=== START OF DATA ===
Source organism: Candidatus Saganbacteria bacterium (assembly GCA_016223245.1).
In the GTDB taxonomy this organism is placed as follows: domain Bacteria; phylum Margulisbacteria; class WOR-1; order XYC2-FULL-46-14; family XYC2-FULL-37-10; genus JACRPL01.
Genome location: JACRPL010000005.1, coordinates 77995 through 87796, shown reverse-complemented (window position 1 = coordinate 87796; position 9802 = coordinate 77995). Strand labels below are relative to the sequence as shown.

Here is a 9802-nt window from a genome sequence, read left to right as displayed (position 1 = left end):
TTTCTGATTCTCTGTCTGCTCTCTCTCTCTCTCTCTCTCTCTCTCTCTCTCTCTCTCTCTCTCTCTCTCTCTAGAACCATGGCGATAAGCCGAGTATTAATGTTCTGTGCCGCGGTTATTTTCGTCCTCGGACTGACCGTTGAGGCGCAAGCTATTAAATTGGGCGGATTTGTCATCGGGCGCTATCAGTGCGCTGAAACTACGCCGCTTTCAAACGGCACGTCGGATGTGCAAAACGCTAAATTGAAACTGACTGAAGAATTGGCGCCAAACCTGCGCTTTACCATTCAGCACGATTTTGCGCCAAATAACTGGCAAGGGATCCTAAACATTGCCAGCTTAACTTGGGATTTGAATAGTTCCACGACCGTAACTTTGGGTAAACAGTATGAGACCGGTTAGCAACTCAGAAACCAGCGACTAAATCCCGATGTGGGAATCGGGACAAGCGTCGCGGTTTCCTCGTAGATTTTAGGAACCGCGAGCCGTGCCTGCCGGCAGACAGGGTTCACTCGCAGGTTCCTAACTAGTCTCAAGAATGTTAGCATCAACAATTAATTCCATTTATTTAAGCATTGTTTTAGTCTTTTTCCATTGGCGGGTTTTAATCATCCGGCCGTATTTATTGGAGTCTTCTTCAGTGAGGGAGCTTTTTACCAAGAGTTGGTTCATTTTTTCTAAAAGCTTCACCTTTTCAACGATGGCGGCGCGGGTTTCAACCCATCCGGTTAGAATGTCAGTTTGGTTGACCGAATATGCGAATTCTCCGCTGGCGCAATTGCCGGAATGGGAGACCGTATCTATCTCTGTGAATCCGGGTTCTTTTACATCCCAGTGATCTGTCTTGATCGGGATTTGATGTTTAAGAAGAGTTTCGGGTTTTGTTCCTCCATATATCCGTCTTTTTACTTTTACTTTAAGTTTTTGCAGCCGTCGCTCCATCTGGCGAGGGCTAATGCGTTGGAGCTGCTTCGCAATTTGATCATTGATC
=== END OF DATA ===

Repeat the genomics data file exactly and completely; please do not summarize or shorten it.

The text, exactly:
Source organism: Candidatus Saganbacteria bacterium (assembly GCA_016223245.1).
In the GTDB taxonomy this organism is placed as follows: domain Bacteria; phylum Margulisbacteria; class WOR-1; order XYC2-FULL-46-14; family XYC2-FULL-37-10; genus JACRPL01.
Genome location: JACRPL010000005.1, coordinates 77995 through 87796, shown reverse-complemented (window position 1 = coordinate 87796; position 9802 = coordinate 77995). Strand labels below are relative to the sequence as shown.

Here is a 9802-nt window from a genome sequence, read left to right as displayed (position 1 = left end):
TTTCTGATTCTCTGTCTGCTCTCTCTCTCTCTCTCTCTCTCTCTCTCTCTCTCTCTCTCTCTCTCTCTCTCTAGAACCATGGCGATAAGCCGAGTATTAATGTTCTGTGCCGCGGTTATTTTCGTCCTCGGACTGACCGTTGAGGCGCAAGCTATTAAATTGGGCGGATTTGTCATCGGGCGCTATCAGTGCGCTGAAACTACGCCGCTTTCAAACGGCACGTCGGATGTGCAAAACGCTAAATTGAAACTGACTGAAGAATTGGCGCCAAACCTGCGCTTTACCATTCAGCACGATTTTGCGCCAAATAACTGGCAAGGGATCCTAAACATTGCCAGCTTAACTTGGGATTTGAATAGTTCCACGACCGTAACTTTGGGTAAACAGTATGAGACCGGTTAGCAACTCAGAAACCAGCGACTAAATCCCGATGTGGGAATCGGGACAAGCGTCGCGGTTTCCTCGTAGATTTTAGGAACCGCGAGCCGTGCCTGCCGGCAGACAGGGTTCACTCGCAGGTTCCTAACTAGTCTCAAGAATGTTAGCATCAACAATTAATTCCATTTATTTAAGCATTGTTTTAGTCTTTTTCCATTGGCGGGTTTTAATCATCCGGCCGTATTTATTGGAGTCTTCTTCAGTGAGGGAGCTTTTTACCAAGAGTTGGTTCATTTTTTCTAAAAGCTTCACCTTTTCAACGATGGCGGCGCGGGTTTCAACCCATCCGGTTAGAATGTCAGTTTGGTTGACCGAATATGCGAATTCTCCGCTGGCGCAATTGCCGGAATGGGAGACCGTATCTATCTCTGTGAATCCGGGTTCTTTTACATCCCAGTGATCTGTCTTGATCGGGATTTGATGTTTAAGAAGAGTTTCGGGTTTTGTTCCTCCATATATCCGTCTTTTTACTTTTACTTTAAGTTTTTGCAGCCGTCGCTCCATCTGGCGAGGGCTAATGCGTTGGAGCTGCTTCGCAATTTGATCATTGATC